Christmas Candles are one of the most recognizable symbols of the Christmas festival and season, religious or secular. Candles are even used at the time of the Jewish Festival of light, Hanukkah, which is also revered during winter. Throughout Hanukkah and its eight nights, a single candle is lit in a special candelabra or menorah called a ‘hanukkiyah’.
Candles signify different things in different religions. Lighting candles on Christmas is an old tradition. The tradition of lighting candles on Christmas comes from the Jewish ‘Feast of Lights’ or Hanukkah. The first mention of Advent occurred in the 300’s A.D at a meeting of church leaders called the Council of Sargossa.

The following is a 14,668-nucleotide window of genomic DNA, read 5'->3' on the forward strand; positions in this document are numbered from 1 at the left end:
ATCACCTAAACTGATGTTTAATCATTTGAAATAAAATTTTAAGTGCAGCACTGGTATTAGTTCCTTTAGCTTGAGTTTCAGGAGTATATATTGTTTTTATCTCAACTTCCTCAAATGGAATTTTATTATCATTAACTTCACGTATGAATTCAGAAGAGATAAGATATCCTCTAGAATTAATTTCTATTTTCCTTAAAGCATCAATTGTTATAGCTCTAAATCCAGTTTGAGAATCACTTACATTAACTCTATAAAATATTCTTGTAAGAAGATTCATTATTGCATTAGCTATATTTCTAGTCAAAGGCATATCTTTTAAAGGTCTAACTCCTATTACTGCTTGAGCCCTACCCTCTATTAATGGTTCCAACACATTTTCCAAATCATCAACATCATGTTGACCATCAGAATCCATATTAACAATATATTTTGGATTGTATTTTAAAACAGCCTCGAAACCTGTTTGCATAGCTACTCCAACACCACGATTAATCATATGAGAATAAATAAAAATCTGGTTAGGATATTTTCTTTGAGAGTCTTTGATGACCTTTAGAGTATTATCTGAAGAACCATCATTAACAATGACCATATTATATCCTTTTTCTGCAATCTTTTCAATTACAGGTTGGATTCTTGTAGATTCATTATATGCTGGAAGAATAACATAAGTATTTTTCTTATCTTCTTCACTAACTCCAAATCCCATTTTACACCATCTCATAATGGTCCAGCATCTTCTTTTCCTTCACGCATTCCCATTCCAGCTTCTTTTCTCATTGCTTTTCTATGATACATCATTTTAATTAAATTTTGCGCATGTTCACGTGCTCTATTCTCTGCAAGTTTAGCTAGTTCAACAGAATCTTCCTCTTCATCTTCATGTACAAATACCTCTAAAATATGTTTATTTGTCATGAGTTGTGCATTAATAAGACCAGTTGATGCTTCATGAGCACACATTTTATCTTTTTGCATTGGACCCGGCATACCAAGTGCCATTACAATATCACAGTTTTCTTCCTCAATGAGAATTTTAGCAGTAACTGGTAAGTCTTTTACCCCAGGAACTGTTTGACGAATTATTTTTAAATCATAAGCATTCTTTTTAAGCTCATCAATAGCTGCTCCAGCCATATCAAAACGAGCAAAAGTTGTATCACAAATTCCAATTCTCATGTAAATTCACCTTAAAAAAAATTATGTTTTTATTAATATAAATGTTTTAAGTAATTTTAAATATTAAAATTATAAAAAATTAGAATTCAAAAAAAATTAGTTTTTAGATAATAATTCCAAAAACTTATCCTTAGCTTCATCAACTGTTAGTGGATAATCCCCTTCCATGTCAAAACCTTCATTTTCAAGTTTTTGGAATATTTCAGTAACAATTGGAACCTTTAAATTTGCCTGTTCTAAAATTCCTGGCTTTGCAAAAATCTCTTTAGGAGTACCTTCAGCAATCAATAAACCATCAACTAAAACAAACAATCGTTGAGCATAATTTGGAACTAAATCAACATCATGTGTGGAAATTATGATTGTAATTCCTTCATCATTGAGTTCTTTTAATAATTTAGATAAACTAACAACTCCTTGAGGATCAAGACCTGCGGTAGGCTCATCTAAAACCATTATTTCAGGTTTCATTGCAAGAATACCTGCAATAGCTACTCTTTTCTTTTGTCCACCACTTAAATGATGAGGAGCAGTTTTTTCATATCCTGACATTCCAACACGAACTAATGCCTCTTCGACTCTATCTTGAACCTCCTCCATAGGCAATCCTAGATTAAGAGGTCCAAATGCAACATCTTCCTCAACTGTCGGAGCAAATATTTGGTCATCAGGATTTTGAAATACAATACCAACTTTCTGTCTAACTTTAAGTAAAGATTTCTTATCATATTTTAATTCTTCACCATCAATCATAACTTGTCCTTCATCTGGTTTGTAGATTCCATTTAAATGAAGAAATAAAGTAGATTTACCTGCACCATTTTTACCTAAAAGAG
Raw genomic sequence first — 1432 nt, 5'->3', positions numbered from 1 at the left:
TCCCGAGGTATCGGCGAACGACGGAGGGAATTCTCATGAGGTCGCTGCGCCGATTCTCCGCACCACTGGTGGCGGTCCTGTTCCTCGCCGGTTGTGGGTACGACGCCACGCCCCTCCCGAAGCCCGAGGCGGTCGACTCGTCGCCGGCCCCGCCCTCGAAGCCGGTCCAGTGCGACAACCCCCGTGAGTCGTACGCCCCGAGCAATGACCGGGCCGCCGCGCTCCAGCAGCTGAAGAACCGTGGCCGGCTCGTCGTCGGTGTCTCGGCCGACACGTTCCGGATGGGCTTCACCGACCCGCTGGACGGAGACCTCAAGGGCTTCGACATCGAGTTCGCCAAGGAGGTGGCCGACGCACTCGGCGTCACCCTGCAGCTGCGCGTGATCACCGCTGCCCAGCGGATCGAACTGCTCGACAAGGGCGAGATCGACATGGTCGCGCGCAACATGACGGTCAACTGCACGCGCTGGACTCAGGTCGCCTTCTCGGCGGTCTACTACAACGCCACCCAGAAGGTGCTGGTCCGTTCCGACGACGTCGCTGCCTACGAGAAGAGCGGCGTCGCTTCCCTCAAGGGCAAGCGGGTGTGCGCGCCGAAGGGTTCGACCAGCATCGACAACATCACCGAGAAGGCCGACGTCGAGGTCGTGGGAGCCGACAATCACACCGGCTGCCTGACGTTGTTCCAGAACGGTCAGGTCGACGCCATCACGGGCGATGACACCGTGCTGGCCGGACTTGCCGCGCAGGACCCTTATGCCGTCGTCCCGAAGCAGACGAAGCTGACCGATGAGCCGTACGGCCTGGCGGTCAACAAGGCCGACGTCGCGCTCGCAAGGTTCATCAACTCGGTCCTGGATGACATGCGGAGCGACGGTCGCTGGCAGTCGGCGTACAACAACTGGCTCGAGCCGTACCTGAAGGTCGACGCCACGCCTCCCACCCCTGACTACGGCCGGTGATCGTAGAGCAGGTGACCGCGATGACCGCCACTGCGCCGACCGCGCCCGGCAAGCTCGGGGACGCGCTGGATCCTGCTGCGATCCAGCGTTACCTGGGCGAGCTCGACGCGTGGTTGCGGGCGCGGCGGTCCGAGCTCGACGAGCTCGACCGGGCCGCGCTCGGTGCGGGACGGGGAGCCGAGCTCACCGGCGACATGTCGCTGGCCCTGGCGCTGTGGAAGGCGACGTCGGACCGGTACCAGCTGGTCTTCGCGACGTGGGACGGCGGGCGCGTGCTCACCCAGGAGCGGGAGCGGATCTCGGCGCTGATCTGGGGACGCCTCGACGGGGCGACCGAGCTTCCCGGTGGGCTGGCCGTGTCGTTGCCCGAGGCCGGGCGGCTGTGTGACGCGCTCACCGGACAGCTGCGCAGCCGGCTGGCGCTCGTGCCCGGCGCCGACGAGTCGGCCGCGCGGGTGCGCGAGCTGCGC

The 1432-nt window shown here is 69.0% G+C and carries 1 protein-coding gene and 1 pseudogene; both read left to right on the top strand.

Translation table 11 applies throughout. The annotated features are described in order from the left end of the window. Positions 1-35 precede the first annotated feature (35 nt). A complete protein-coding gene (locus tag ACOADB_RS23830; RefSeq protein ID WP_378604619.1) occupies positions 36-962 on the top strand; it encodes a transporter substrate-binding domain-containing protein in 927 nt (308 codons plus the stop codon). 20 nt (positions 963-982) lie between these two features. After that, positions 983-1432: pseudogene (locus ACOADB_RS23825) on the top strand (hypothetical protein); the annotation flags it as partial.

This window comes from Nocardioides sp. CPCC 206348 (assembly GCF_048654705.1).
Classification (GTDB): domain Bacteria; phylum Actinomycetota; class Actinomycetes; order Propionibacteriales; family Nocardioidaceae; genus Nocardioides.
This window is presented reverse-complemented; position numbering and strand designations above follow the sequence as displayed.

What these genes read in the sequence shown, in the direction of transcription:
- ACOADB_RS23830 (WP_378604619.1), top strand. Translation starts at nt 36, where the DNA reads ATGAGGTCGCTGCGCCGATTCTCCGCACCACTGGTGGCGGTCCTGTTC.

Advent is the season of preparation for Christmas. During these four weeks, an Advent Wreath is traditionally used to represent aspects of spiritual preparation leading up to the birth or coming of the Lord, Jesus Christ.
In Scandinavian countries, keeping the Yule Candle burning was very important. In Scotland, it was believed that if the Christmas candle finishes before midnight, it meant a great disaster would happen to the family. In Ireland, people use to make their candles so very big that the candleholders have to be carved out of large turnips to be used as candlesticks.